That’s when I first got my hands on the script and understood what the writers and creators were trying to do. I knew it was going to be something pretty special.
Preparing for Bertie
MM: How did you get into the headspace to play Bertie? Was there a lot of research that went into the time period?
LR: Absolutely. I did a lot of research on what it was like at that time for a Black person in that region. That’s a huge part of my history, anyway. So, it wasn’t a huge stretch to dig into those things. But I also researched histories of trans, gender non-conforming and non-binary people, specifically of color, and what life was like.
Along with the research I did and anything I could get my hands on to read or watch, I had conversations with my parents. Getting an idea of their experiences as Black people, as Brown people in Kentucky — different regions, but similar.
Then, with their parents, what was the overall experience of this particular identity in that time. My parents had such great stories and experiences. My dad talked of being in small towns that were like sunset towns. You don’t want to be in these towns after sunset. My dad told me stories about those.
I was able to have conversations about the race part of that, but also remembering when I was little, sitting on a porch and watching the gay person walk by with all the responses and reactions. I grew up with a clear understanding of what it meant to be different. So, it was thinking about those things along with sitting with Bertie.
I’m sitting with Bertie, who Bertie was, and listening to ancestors — anyone who came through to help guide me with preparing for and feeling grounded in this role. From the first audition to the last scene I shot with Bertie, it’s been a process. It’s been ongoing. I’ve seen new things and heard new things. Even watching the show now, there are different levels of Bertie that I see and feel.
I included what the writers and creators already provided [as to] who Bertie was in the story. It was a fruitful experience to think about who Bertie is and was.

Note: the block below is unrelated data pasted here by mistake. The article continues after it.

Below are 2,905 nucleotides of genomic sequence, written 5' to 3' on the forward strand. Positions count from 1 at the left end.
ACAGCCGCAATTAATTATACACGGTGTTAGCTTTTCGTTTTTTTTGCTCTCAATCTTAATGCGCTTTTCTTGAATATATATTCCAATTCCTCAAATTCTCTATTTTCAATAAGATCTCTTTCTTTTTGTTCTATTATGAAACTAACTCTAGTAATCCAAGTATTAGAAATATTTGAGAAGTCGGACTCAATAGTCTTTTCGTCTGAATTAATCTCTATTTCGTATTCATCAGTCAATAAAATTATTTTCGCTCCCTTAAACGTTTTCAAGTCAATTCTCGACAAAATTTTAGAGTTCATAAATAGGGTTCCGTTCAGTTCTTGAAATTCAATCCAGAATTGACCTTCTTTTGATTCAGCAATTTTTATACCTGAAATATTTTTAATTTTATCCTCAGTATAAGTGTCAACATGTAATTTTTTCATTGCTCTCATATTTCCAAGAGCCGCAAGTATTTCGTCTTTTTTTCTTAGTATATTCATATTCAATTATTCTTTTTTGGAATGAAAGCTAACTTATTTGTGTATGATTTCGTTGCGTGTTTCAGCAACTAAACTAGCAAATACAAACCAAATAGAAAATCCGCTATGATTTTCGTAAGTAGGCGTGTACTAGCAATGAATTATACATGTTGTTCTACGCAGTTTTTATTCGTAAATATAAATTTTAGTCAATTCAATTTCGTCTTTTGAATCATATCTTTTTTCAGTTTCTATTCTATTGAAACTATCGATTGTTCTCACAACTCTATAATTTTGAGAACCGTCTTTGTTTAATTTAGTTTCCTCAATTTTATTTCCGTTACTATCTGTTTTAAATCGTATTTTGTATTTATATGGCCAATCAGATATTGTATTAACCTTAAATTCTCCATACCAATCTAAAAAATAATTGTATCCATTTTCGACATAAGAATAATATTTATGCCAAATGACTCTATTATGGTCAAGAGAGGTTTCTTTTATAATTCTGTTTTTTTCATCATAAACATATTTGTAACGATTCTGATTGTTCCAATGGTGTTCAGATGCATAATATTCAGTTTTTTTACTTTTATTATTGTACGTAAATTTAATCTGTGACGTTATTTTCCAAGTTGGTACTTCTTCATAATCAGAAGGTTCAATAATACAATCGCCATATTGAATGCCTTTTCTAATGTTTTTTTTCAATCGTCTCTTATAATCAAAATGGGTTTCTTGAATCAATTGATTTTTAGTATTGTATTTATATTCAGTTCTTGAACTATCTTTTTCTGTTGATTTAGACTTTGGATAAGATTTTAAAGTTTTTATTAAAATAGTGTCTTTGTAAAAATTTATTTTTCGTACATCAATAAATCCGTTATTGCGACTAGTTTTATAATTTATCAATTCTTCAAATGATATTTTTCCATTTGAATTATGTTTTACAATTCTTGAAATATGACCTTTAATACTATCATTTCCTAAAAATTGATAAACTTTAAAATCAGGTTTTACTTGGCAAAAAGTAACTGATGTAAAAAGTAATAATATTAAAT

MM: Do you have a favorite scene or a filming highlight from the show?
LR: I love all of the scenes.
MM: I do too.
LR: I love all of them. From the beginning of meeting Max to the end of connecting with Toni (Saidah Arrika Ekulona) in that way, there was so much love in that scene. There was a lot of pain, but there was a lot of love. And all the scenes with Max in this process of getting to know Max. Max coming into this community and watching Max become their own person with their own tastes and likes. Watching Max fall in love with someone. All of it was good. And those outfits!
MM: Bertie looked so sharp.
LR: So many highlights. Dressing Bertie every day, the process of our wardrobe session and fitting sessions that lasted for hours of putting things on for scenes. Moving this kerchief there, putting this belt and this key chain here. It was fitting because that’s what Bertie does. Bertie creates beautiful clothing. So, to go through this process of creating the character visually, and then coming to my trailer and being like, “Okay. What scene are we shooting today? Oh, wow. I get to wear the red suit.”
There were so many amazing things about the process. I’d say being able to step into Bertie every day was the best. It was a very collaborative process from start to finish.
Working With Chanté Adams
MM: What was it like working with Chanté Adams and establishing that bond between Bertie and Max?
LR: Chanté Adams is one of the most talented actors I’ve ever worked with. One of the most generous, kind, down-to-earth people with the best laugh and smile I’ve ever met. It was such an honor to work with Chanté. I got to meet Chanté’s family, and they’re amazing. I immediately felt like I was standing with my family. That’s how warm and supportive they were.
To create that relationship with her, Bertie and Max, was magic. It wasn’t a stretch to do a scene. When actors are in that “zone,” it very much felt like that every single time we worked together. It was lots of fun.
MM: I think that really translated well onscreen. You could definitely see it. So, you touched on this earlier with that scene with Bertie and Toni. Do you think if there’s a Season 2, we might see them mend fences?